“Night Jim Draco Bob, night Pam, night Jenny(s) (RR the kids loved doing the wooden puzzles), night Les, night Daphne, night Germi (it was great to meet you), night Linda, night Meredith, night Texas Deb, night Diana, night Laura, night Cheryl, night Katina, night Ellie…etc,etc.

Stay Tuned for:

“Shaken not Stirred”

All material © 2010 for eastsidepatch. Unauthorized
intergalactic reproduction strictly prohibited, and
punishable by late  (and extremely unpleasant)
14th century planet Earth techniques.

Go England!

Check out the Patch write up at: http://www.ci.austin.tx.us/greengarden/award_sanbernard.htm

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1 Diana June 15, 2010 at 5:39 pm

Wow. I don’t need to google info about caterpillars, I just need to email you! Great critters on post today — that grasshopper looks as scary and mean as I know he is to the plants. Thank goodness for the toads (even though one peed in my garage last night!) You’d better destroy that Jewel of Opar — I had some in a pot 14 years ago and I STILL have one pop up now and then somewhere in my garden!!! Run from them, my friend! They are far worse than the critters!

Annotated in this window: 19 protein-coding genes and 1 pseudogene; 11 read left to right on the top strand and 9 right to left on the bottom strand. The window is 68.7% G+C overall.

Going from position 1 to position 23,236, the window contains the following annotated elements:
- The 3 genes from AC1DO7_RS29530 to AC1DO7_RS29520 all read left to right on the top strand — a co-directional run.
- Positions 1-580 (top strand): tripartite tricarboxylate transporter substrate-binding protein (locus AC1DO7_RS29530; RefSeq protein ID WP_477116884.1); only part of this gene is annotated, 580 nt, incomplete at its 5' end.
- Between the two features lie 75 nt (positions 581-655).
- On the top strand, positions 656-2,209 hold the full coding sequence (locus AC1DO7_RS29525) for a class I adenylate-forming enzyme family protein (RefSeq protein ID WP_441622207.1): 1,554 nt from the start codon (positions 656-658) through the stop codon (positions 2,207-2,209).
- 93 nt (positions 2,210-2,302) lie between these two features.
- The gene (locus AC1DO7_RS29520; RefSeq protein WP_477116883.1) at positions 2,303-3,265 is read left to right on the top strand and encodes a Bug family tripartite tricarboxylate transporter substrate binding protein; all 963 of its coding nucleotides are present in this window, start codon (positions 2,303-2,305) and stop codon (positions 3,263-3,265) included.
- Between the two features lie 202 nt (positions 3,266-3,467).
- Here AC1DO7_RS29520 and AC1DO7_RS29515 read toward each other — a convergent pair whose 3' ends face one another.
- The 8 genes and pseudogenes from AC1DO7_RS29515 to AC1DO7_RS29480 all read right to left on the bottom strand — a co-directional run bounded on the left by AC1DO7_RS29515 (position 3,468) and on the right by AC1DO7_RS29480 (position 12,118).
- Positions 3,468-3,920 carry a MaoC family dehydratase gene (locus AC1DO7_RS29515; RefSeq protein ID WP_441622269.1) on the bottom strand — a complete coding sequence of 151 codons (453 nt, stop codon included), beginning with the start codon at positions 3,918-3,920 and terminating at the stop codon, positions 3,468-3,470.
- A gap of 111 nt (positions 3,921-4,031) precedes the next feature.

2 ESP June 15, 2010 at 5:52 pm

Hi Diana.
Yes mostly critters this week, the Patch has just been full them. That grasshopper was a good sport, he let me get right up under his nose for that shot.

Destroy the Jewels of Opar? I could never do that!…I love this plant and raved about it all last year it seemed! I like virtually everything about it – the chartreuse color of the foliage, the chemistry-like seed pods that change into multi-colored jewels in the fall! The drought tolerance…So far I have not had any issues with it being invasive, and the three that have germinated from last years two plants are very welcome guests, well, at least they are for now :-)

3D Blog posts? Now there is the future!

3 Laura June 15, 2010 at 6:54 pm

It always amazes me what wild and wonderful things are happening in your garden. Keep up the great work!

4 ESP June 15, 2010 at 7:38 pm

Hi Laura.
There have been a lot of wild and wonderful things this past week. I was really happy to find the Automeris io caterpillar, and even happier my hand did not brush against it taking the shot!
Thanks, and I hope to.

5 Stephanie Lanier June 16, 2010 at 10:29 am

Hello ESP,

Once again you have posted some amazing pics. I’m captivated by the detail of your shots. I love the pic of the giant swallowtail. I think the transformation of this butterfly from a “bird dropping” caterpillar to a gorgeous butterfly is glorious. It is definitely the ugly duckling of the butterfly world. I have started a butterfly garden and I’m looking to add more plants. I would love to attract the giant swallowtails to my garden. Have you found one particular citrus plant that attracts them more than others?